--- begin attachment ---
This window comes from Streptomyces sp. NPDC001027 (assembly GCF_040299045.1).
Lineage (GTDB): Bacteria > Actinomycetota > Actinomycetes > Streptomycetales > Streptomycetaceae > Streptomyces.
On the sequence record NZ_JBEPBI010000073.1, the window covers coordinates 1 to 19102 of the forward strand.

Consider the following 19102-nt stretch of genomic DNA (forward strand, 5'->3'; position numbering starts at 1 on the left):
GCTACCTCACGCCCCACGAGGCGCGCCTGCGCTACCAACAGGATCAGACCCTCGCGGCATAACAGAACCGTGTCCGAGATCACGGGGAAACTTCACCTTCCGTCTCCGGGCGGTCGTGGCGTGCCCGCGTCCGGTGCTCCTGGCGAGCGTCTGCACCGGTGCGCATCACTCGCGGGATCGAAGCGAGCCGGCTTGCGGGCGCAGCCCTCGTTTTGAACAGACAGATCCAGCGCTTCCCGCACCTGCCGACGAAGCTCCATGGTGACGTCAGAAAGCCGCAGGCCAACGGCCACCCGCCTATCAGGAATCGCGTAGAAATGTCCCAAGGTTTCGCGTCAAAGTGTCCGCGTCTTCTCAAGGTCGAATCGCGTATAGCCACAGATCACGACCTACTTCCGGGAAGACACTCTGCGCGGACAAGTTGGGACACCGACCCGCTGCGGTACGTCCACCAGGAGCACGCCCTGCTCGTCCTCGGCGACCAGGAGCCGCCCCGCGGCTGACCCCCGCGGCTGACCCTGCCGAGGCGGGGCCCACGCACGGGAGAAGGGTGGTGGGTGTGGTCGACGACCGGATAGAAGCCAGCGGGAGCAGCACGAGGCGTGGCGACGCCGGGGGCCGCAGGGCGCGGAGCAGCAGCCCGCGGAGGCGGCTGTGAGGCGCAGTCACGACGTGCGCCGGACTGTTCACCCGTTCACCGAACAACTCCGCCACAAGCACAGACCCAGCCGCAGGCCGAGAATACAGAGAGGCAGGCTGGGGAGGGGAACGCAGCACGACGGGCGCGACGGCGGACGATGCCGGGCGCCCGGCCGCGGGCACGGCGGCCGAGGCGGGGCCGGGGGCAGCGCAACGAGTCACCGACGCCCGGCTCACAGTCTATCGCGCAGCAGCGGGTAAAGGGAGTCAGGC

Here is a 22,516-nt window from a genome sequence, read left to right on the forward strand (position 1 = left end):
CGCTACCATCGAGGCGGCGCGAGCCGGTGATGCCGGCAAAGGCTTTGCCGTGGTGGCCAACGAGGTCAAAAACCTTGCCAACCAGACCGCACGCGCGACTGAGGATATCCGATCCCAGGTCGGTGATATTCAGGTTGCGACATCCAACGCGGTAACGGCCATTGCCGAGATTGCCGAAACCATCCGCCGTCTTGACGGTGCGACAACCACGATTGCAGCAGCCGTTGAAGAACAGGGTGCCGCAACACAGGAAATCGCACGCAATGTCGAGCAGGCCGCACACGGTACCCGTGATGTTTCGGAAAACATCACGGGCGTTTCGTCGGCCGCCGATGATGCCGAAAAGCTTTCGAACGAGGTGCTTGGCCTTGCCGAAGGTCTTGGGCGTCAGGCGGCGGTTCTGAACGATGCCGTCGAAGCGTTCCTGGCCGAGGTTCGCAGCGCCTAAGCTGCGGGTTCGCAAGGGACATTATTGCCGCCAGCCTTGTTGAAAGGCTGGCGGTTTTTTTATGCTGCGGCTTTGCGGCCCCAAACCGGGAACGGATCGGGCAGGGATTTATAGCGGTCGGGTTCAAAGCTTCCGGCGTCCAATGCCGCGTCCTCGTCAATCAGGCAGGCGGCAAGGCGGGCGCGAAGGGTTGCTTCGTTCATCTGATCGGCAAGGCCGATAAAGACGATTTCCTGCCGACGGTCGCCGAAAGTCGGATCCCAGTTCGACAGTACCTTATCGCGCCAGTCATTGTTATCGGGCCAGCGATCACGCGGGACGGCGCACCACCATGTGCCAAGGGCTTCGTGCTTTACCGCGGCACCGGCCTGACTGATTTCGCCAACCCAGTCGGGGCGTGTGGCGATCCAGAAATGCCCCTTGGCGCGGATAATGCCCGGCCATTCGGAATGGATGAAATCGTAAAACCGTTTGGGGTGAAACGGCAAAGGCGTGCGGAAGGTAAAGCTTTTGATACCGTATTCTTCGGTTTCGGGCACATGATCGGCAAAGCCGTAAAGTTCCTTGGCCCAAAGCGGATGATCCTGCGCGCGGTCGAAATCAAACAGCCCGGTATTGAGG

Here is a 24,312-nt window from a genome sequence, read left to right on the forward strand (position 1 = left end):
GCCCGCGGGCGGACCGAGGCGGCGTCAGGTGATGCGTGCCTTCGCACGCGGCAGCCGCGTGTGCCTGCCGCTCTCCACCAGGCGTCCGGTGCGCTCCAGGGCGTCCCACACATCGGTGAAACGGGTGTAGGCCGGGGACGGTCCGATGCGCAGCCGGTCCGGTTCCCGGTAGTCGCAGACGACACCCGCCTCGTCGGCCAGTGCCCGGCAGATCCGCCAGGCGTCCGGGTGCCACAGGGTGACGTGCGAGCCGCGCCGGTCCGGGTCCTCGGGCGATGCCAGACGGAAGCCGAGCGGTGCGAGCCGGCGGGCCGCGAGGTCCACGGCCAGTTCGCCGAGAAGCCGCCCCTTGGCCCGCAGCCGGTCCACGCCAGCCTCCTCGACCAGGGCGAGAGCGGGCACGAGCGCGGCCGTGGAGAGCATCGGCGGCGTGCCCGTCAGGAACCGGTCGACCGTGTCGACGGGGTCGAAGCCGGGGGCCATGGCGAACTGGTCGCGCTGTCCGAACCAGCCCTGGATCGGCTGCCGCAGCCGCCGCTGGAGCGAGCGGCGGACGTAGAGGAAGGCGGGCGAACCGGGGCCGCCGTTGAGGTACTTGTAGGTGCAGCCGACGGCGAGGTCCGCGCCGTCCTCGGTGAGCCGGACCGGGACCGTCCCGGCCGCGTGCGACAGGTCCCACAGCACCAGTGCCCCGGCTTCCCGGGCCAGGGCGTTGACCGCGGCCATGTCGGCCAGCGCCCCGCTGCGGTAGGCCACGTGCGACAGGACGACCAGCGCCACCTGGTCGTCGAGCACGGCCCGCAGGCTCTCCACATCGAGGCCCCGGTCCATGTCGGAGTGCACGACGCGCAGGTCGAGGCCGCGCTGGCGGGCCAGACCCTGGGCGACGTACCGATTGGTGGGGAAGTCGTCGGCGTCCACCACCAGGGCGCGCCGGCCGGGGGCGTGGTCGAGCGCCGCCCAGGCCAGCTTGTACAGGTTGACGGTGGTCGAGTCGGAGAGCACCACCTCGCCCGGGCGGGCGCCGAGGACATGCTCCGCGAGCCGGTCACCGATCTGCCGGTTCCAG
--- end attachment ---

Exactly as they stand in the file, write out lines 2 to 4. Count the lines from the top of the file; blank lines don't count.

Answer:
Lineage (GTDB): Bacteria > Actinomycetota > Actinomycetes > Streptomycetales > Streptomycetaceae > Streptomyces.
On the sequence record NZ_JBEPBI010000073.1, the window covers coordinates 1 to 19102 of the forward strand.

Consider the following 19102-nt stretch of genomic DNA (forward strand, 5'->3'; position numbering starts at 1 on the left):